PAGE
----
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Understanding genetic hubs in rice inflorescence architecture to increase grain yield

Periodic Reporting for period 1 - GainGrain (Understanding genetic hubs in rice inflorescence architecture to increase grain yield)

Reporting period: 2019-05-01 to 2021-04-30

Reproductive development, one of the most important stages in the plant life cycle, is essential for plant propagation, but also for crop yield. As a result, the molecular regulation of inflorescence architecture is an important research focus.
Domesticated rice (Oryza sativa L.) is a staple crop and by far the most convenient model cereal for research. Often, the knowledge and tools developed in rice can be transferred and validated in other common and ‘orphan’ cereals.
Rice has a complex inflorescence (panicle) whose architecture is established by iterations of branching, and is built by a group of undifferentiated, actively dividing cells forming the inflorescence meristem. The more branched is the inflorescence, the more grain it can produce. Therefore, if we could control inflorescence meristem activity to make more branched and/or longer inflorescence, with more room to set grain, we should be able to produce significant yield increases. Several genes that regulate rice inflorescence meristem activity have been already discovered, but only a very few of them could be used to make more productive plants. To fully exploit the potential of these genes for crop breeding, we need to advance our theoretical knowledge about how they work and are connected, which is the aim of this action, ‘GainGrain’.
GainGrain addresses grain production in rice, which is one of the most important cereals species, a major staple food, and the most important model plant for the wide phylogenetic group of monocots. It intends to dissect the regulatory mechanisms that control the branched inflorescence architecture of rice, aiming to both identify new functions and analyze the regulatory networks of conserved genes. This will eventually lead to improved rice inflorescence morphogenesis, facilitating breeding programs. Nevertheless, GainGrain is designed to transfer to other crops the knowledge and molecular tools obtained in rice. In collaboration with the group of prof. Dabing Zhang in Shanghai, we have clarified how some of these genes interact to regulate rice inflorescence architecture and complexity, and found several more candidate for future analysis. Moreover, our analysis on more species suggested that the molecular mechanisms that we have characterized in rice is quite conserved among plants, which is interesting for future applications in other crops. We are making public these findings by publications and dissemination at conferences and other events. We have participated to these events so far:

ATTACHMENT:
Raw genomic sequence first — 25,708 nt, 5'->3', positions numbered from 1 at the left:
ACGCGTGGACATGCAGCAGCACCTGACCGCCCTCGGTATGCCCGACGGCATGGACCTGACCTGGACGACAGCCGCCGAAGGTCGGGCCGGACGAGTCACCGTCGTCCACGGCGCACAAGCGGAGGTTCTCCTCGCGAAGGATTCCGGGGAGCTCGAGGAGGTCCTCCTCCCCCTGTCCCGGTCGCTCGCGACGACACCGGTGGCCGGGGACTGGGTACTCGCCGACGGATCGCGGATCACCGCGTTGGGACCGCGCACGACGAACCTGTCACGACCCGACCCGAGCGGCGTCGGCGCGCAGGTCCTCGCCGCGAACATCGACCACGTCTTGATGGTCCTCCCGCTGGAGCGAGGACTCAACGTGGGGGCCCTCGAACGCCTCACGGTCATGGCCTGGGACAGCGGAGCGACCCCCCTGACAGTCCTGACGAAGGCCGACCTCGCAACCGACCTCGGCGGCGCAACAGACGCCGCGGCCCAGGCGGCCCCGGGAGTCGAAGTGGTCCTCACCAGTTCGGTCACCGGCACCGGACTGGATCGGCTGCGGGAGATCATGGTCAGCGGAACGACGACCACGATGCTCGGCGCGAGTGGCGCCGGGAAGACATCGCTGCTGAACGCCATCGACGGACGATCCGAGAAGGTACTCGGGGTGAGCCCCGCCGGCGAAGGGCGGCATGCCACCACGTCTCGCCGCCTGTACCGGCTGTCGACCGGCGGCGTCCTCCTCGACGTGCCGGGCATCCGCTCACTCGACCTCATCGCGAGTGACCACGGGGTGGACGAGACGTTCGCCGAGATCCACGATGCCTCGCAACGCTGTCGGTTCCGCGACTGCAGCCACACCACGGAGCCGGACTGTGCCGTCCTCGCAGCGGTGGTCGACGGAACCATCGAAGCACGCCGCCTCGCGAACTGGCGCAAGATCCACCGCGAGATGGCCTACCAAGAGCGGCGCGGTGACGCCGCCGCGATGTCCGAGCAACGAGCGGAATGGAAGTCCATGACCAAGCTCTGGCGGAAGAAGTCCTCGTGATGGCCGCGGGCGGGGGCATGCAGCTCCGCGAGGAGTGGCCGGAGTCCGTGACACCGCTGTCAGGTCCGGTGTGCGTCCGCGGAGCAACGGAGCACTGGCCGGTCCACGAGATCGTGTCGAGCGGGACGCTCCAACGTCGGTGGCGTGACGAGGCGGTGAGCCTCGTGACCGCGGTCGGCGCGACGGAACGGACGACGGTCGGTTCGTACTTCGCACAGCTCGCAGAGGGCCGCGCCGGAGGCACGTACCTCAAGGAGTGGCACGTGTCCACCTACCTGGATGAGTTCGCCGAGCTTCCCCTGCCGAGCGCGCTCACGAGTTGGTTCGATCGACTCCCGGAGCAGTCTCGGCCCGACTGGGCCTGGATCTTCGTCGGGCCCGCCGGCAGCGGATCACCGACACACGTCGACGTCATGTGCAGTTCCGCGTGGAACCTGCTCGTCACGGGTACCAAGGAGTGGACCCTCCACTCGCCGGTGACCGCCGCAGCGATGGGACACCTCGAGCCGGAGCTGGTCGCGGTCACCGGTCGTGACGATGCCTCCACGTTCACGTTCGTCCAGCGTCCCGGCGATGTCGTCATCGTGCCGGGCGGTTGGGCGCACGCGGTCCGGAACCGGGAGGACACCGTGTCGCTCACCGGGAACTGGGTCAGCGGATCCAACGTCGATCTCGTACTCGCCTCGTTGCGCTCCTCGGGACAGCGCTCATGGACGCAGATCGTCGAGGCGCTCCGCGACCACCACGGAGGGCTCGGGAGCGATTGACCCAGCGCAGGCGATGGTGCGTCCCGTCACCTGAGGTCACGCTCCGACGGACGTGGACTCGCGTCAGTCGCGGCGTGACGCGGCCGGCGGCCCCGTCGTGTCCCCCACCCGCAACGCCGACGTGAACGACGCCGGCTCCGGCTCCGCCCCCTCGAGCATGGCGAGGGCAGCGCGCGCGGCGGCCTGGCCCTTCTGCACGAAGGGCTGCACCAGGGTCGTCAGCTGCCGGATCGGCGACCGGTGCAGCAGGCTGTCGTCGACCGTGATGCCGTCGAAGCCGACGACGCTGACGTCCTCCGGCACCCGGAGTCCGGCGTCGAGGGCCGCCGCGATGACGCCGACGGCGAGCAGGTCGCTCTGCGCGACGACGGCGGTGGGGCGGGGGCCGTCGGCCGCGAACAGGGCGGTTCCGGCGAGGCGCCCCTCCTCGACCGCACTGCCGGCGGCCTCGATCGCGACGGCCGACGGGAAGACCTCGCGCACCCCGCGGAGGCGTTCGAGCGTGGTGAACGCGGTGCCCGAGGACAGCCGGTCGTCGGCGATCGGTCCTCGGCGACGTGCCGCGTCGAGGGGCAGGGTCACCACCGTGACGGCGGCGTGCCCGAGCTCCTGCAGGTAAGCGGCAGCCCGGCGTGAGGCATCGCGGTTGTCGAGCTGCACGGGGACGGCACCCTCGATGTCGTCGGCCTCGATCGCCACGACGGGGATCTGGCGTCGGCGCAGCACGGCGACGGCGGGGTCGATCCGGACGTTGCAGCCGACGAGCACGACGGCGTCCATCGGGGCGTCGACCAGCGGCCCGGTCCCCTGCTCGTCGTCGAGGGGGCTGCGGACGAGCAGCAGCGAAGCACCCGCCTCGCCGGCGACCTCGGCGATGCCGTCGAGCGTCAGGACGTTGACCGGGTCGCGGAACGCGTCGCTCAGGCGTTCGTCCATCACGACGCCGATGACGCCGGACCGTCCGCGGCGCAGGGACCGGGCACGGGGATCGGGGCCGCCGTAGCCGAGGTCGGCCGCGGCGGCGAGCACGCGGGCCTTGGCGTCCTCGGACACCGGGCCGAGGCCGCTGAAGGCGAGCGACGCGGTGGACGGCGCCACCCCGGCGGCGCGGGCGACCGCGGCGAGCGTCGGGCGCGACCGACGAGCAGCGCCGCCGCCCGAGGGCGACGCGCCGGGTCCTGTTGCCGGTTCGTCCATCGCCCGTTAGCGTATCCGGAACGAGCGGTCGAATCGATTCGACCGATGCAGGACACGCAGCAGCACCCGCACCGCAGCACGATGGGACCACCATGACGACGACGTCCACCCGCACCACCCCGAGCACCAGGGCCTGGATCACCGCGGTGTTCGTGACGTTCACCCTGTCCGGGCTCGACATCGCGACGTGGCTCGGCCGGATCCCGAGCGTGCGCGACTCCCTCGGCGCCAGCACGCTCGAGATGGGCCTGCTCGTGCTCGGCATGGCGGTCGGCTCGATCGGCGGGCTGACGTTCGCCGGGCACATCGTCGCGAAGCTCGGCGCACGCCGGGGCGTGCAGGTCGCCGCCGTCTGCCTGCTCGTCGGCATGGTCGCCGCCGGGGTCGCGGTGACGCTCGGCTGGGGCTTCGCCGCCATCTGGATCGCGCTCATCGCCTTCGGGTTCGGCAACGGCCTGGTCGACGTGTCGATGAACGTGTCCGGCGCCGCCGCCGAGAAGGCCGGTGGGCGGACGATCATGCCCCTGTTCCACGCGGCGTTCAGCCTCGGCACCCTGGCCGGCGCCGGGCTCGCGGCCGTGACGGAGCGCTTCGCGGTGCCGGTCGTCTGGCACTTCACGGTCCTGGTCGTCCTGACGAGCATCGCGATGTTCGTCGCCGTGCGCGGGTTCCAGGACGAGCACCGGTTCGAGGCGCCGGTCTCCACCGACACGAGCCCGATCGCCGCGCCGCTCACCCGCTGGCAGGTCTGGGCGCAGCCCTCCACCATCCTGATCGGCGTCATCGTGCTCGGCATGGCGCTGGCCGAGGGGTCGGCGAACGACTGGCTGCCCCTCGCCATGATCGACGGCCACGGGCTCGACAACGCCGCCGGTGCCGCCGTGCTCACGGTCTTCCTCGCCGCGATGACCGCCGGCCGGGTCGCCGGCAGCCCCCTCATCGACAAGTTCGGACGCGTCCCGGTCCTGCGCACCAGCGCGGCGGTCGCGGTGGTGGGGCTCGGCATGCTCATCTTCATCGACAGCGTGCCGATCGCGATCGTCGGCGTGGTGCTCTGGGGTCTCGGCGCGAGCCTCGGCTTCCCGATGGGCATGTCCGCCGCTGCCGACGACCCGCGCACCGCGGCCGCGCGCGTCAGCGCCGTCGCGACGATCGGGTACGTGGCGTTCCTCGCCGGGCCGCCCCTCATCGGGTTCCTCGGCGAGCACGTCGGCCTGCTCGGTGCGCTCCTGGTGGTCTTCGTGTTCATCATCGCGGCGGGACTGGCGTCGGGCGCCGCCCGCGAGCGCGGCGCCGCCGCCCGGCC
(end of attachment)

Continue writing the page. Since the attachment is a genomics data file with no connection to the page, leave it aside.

• The 7th International Symposium on Plant Reproductive Development (7th ISPRD). 5-8/07/2021 Shanghai Jiao Tong University, China. (Online participation)
• The XV Meeting of Plant Molecular Biology (online). 26-27/11/2020. Spain
• The 17th International Symposium of Rice Functional Genomics (ISRFG) 04-06/11/2019 Taipei, Taiwan.
• The 6th International Symposium on Plant Reproductive Development (6th ISPRD). 22-26/07/2019 Shanghai Jiao Tong University, China.
• Workshop on molecular mechanisms controlling flower development 2019. Presqu'île de Giens, Côte d'Azur, France, 18-22/06/2019.
The Marie Skłodowska-Curie Actions are terrific opportunities to support the early career of young scientists. This project is giving us excellent clues and data to establish our future field of research in rice reproduction. Although a process like this requires years, our ultimate goal is to exploit the genetic potential of rice to increase its productivity, and to provide new tools for breeders.
Example of rice accessions with different inflorescence architecture (bars = 2 cm).